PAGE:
A federal court in Northern California had ordered a cybersquatter, OnlineNIC, to pay $33.15 million in damages to Verizon in December, 2008. The award was made in a default judgment after OnlineNIC employees eluded all attempts to summon them to court. OnlineNIC had registered more than 600 domains that contained Verizon's name and trademarks. It earned money through ads hosted on these domains, which appeared to be associated with Verizon.
The cybersquatter finally appeared before the court in February 2009. It filed a motion to set aside the default judgment. The burden of OnlineNIC’s argument was that the damages awarded by the court gave an exaggerated account of the harm its activities had caused to Verizon. It claimed to have only earned a trivial sum of $1,468.60 in profit from the 663 Verizon-related domains at issue. On August 25, the court upheld the default order while dismissing OnlineNIC’s arguments.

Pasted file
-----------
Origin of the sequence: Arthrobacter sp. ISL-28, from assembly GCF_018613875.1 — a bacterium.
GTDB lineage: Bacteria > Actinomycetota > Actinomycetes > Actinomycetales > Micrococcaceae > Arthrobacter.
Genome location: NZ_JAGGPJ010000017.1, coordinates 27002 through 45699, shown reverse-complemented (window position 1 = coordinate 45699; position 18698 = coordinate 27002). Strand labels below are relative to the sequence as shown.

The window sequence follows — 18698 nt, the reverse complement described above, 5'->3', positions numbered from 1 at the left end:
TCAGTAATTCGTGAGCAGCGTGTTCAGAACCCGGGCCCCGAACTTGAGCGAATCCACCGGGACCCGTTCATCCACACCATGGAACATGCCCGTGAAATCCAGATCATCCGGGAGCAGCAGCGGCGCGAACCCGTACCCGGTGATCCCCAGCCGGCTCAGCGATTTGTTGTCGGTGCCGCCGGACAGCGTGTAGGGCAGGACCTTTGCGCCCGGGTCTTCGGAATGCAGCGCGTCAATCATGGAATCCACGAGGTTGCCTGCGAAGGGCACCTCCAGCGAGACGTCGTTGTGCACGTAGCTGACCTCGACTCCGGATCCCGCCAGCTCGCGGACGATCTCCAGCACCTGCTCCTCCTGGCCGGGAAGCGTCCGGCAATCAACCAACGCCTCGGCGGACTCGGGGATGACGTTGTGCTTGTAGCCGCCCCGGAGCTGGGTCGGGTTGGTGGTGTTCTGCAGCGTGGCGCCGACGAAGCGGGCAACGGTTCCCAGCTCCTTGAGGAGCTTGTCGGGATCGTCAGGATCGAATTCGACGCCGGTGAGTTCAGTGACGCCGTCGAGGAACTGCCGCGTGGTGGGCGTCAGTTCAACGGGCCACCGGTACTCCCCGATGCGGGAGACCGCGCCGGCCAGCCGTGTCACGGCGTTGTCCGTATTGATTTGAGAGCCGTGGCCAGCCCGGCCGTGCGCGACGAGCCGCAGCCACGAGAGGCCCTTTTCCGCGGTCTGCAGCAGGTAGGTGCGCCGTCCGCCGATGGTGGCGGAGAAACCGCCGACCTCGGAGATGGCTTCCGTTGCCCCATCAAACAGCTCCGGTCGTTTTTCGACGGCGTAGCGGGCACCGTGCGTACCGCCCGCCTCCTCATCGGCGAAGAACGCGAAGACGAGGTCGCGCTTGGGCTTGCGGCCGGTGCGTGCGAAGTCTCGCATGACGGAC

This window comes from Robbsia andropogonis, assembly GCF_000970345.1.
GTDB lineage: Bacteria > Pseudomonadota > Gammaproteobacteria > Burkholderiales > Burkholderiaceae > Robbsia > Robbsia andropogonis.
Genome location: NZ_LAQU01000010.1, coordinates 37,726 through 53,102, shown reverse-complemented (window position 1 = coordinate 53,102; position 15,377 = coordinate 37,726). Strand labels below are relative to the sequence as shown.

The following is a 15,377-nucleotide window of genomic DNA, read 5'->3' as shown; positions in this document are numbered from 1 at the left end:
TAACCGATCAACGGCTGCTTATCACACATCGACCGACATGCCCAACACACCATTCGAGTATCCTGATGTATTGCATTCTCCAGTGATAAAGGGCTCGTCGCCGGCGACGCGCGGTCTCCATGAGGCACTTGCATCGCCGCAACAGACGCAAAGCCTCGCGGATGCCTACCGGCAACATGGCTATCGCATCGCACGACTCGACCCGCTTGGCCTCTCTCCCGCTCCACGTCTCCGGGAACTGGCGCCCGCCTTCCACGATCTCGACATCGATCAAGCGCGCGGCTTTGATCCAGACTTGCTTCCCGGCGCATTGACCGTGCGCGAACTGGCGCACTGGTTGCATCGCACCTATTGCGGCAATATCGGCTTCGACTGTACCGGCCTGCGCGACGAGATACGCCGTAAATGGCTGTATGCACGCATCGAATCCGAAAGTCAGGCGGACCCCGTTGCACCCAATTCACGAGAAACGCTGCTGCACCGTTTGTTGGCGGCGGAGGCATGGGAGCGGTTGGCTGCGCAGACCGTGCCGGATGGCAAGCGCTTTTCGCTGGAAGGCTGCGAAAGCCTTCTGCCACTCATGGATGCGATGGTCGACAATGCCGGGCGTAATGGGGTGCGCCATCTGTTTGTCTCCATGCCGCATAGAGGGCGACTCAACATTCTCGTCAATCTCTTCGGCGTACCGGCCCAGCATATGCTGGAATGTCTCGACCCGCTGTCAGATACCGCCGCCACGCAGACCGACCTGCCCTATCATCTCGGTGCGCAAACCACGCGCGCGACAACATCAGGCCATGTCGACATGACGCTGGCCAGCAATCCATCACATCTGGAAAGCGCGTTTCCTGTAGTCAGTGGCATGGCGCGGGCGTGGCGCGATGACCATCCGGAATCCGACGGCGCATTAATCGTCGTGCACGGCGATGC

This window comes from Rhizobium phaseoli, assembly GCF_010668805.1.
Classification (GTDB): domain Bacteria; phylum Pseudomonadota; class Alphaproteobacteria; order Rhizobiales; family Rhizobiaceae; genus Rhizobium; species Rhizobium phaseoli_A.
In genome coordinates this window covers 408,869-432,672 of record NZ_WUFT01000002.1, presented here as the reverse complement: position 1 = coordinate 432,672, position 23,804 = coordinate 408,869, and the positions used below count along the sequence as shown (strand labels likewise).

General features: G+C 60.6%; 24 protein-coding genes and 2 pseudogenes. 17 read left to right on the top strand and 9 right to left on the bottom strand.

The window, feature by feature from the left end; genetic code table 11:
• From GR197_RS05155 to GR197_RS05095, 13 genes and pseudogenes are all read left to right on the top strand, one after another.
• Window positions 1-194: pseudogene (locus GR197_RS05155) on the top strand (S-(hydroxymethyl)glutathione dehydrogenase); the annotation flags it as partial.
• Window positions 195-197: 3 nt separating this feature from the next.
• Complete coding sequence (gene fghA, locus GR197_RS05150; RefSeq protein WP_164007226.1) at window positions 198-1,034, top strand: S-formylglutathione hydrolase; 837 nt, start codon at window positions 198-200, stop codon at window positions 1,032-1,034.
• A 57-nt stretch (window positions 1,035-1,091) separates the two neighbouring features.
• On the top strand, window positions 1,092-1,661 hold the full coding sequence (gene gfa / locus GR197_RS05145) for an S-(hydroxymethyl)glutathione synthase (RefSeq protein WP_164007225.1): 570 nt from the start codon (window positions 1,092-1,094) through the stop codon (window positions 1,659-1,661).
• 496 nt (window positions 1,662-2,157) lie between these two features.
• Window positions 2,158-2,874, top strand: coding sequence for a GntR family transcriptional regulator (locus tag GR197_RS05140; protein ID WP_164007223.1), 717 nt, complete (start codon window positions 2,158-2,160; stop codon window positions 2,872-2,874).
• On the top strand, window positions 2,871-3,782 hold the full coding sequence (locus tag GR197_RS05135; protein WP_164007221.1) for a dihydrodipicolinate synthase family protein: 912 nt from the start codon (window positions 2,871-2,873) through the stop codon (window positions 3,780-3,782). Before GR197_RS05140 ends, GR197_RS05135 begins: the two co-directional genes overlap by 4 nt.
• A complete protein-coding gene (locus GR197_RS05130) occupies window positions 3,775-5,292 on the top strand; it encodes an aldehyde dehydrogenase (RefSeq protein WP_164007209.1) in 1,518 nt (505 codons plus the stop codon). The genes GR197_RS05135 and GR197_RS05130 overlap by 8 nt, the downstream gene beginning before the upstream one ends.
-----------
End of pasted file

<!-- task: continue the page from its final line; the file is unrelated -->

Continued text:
"OnlineNIC's reference to its alleged profit fails to take any account of the damages suffered by Verizon in the form of a likelihood of confusion surrounding Verizon's marks and the diversion of internet traffic to websites selling rival products," Judge Jeremy Fogel wrote in his verdict, making it clear that harm caused to Verizon should not be confused with OnlineNIC’s profit.
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